Blake Tan was 20 years old during the 2012 presidential election, but unlike many of his friends, he never entered an Ohio voting booth. It wasn't that he was exercising his right to abstain — he wasn't allowed to punch a ballot.
The Philippines-born college student and his family had yet to complete the minimum of four years living in the U.S. as permanent residents, a requirement to apply for full citizenship. So instead of voting, he got involved in the election by organizing, volunteering, and even writing op-eds. He was frustrated when he noticed that some of the people who could vote, didn't.
"Voting is a responsibility," Tan, who became a citizen in 2013, told A Plus. "It's not just a fun, optional part of living in a democratic society — it's my job as a citizen to be informed and to vote. If I fail in doing so, then I don't deserve to live in a democracy."
In that 2012 election, Pew Research Center estimates that only 53.6 percent of eligible American voters actually voted. In 2008, the United States' voter turnout of 62 percent was ranked 25th of the 34 countries in the Organization for Economic Cooperation and Development (OECD). Put another way: despite our tendency to put our democracy on a pedestal, relatively few people are taking part in the democratic process.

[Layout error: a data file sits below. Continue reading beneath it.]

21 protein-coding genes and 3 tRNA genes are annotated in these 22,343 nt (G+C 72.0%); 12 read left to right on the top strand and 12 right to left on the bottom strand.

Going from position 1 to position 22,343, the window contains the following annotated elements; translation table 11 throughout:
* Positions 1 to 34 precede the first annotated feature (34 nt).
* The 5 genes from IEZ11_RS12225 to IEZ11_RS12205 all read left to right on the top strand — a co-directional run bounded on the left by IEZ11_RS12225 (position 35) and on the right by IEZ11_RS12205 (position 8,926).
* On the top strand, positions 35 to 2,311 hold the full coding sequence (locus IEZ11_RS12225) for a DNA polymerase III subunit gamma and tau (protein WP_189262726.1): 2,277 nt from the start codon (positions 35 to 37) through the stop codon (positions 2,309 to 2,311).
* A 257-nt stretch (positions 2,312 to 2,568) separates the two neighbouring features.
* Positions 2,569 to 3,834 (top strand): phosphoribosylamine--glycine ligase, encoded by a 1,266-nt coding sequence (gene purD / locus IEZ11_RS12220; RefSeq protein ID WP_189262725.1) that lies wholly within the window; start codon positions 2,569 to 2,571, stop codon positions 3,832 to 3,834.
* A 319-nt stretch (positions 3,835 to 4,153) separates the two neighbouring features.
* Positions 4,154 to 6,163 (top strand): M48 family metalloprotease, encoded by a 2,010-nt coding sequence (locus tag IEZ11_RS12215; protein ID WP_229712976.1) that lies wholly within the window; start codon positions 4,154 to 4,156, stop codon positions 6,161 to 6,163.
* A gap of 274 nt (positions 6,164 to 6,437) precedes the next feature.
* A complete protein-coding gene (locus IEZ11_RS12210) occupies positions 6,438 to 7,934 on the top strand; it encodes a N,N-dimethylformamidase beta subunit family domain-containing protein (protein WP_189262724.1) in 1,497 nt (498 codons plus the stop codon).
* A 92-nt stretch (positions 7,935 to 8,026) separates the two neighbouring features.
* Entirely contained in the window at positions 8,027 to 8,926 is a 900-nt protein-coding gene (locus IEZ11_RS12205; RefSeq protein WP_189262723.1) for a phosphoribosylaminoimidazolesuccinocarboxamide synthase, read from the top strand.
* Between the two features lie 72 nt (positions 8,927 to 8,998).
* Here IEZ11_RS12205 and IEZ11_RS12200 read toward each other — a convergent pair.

In the 2014 midterm elections, things were even worse. Only 36.4 percent of eligible voters showed up and cast a ballot. To get to the bottom of the low turnout, the Census Bureau asked those that didn't show up what their reasoning was. 28 percent said they were too busy, 16 percent said they weren't interested, 10 percent said they were out of town and 8 percent said they simply forgot, according to The Washington Post.
"I think that if any of the Founding Fathers learned that there were people who didn't vote on election day because they just 'didn't feel like it,' they would have a stroke!" Tan said. "And a hernia! A hernia-stroke! Then die because they didn't have health insurance."
Photo: Helen Hissong
Nearly half of Americans disapprove of the job our current president is doing, a number that might seem strange side-by-side with the percentage of people who show up to the polls to vote for their preferred candidate. As Tan points out, voter responsibility is an essential part of a functioning democracy.
But there is some good news, too: no matter where on the political spectrum you fall, you can find a reason to get up and get to the polls this year.
"It is the MOST patriotic thing you can do, if you're a card-carrying nationalist," Tan told A Plus. "It is the MOST change you can effect as a single citizen, if you're a bleeding-heart progressive."